If you do file your evidence via email, you should ensure that the documents have been sent to the correct Tribunal Registry and check with Registry that it is received. A list of all the Tribunal Registries and their contact details are below.  

As a rule of procedural fairness, you must serve on the other party the same (and all) documents you file with the Tribunal. This can be done by copying both the Tribunal and the other party in the email. 

During a phone hearing 

Most Tribunal hearings are now being conducted over the phone, although some hearings may be conducted by audio-visual linkup using Microsoft Teams. You will receive the Notice of Hearing specifying the date and time for hearing. You can also check the Hearing List on the Tribunal website

It is important to provide the correct phone number for the Tribunal to ring you. If your number has changed or you are not sure, check and confirm with Registry, preferably two working days before your hearing. 

Tribunal hearings can run late (or early), so be prepared to answer the phone in the two-hour (as a guide) window from the time of your hearing. If you do not answer the phone, it is likely that the Tribunal may make orders in your absence. If you do not get a call from the Tribunal during the listed time, ring Registry to check if the Tribunal is running late. 

If both parties have supplied all of their evidence at the date of the first hearing, the Tribunal may proceed to deal with the matter. In practice, the duration of hearings can vary. You can check how much time your matter has been allocated by looking up the Hearing List at the assigned Tribunal Registry.

It is possible that your matter will take more than one hearing to resolve, particularly if there is some complexity to the matter or a lot of issues to consider. The parties should continue to negotiate and try to resolve the dispute outside of the hearing.

If you believe that the Tribunal has not properly reviewed your material or adequately considered your matter, raise this before the end of the hearing and ask the Tribunal Member for written reasons of their decision. For more information about challenging a decision, refer to our general factsheet on the Tribunal

  • Contact NCAT (have your file number ready): 1300 006 228 

  • Translating and Interpreting Service: 131 450
  • National Relay Service: 1300 555 727 
  • Contact your Local Tenants' Advice and Advocacy Service for advice:


Thanks to the Inner Sydney Tenants’ Advice and Advocacy Service at Redfern Legal Centre for providing initial research and drafting of this section.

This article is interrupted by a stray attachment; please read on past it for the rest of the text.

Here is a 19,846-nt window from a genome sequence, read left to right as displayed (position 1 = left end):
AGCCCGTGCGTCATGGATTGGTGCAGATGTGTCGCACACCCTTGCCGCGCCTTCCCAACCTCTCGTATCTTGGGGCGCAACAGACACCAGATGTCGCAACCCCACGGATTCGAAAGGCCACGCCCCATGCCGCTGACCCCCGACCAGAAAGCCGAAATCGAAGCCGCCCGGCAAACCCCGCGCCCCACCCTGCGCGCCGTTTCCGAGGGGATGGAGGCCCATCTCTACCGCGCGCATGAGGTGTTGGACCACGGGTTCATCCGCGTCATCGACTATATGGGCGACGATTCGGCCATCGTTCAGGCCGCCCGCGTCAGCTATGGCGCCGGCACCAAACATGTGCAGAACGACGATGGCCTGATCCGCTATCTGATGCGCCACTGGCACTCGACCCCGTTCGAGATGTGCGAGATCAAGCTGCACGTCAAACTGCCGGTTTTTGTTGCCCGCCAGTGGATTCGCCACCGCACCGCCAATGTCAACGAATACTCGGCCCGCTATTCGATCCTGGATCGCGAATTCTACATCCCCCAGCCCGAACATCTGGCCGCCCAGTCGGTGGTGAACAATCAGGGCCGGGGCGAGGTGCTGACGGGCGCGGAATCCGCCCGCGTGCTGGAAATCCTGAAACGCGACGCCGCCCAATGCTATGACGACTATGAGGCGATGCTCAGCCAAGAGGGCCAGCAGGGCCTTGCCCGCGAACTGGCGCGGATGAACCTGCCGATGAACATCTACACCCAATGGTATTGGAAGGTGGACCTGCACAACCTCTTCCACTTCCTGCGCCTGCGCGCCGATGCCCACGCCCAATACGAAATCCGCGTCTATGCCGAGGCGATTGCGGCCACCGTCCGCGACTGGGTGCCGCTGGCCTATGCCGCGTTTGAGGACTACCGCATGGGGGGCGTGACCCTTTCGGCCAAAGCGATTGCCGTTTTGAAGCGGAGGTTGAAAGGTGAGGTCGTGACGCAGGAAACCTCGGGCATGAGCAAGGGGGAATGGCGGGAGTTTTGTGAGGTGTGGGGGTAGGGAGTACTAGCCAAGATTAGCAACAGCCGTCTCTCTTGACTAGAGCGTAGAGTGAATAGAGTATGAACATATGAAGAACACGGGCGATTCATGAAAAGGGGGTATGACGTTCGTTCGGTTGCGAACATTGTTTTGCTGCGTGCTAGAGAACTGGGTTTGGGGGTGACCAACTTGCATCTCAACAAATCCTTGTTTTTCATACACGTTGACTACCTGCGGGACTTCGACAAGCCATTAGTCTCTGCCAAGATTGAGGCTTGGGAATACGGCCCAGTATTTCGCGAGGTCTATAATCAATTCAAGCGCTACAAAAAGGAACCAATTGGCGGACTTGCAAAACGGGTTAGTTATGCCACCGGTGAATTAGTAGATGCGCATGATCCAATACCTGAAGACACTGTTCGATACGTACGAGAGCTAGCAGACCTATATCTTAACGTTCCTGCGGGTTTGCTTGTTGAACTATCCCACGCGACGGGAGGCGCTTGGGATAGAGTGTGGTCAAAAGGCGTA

Eviction hearings


If a landlord or agent has applied to the Tribunal for an eviction hearing, you will receive a ‘Notice of Conciliation and Hearing’ with the date, time and place of the hearing.

You should attend the hearing and take all letters, receipts and other evidence to support your case.

The Tribunal Member will encourage you and the landlord/agent to resolve the problem together in conciliation. If you cannot come to an agreement about the tenancy, a hearing will commence. The Tribunal Member will then look at your evidence and that of the landlord or agent.

If you are a 'COVID-19 impacted tenant' and the landlord makes an application to terminate your tenancy solely for rent arrears during this moratorium period, the Tribunal in considering whether to terminate the tenancy, will consider: the advice from NSW Fair Trading from the formal rent negotiations, whether you have continued to pay rent, the nature of financial hardship experienced by the parties, availability and affordability of alternative accommodation, public health objectives, any special vulnerability of the impacted tenant, among other things. If the landlord has not acted in good faith during the rent negotiations, the Tribunal may not make a termination order.

If the Tribunal makes a termination order, you must return the premises to the landlord. The Tribunal will consider the relative hardship to you and the landlord and specify the day for vacant possession. However, even after the Tribunal has made a termination order, you may still save your tenancy if your termination was for rent arrears only and:

  • the Tribunal has not found that you have ‘frequently failed to pay’ the rent or water usage charges, and
  • the Sheriff hasn’t enforced the warrant for possession yet.

See also:


Urgent hearings


For an urgent hearing, attach a letter to the Tribunal application form saying why the application is urgent. Tribunal application forms are available at:

See also Factsheet 11: NSW Civil & Administrative Tribunal.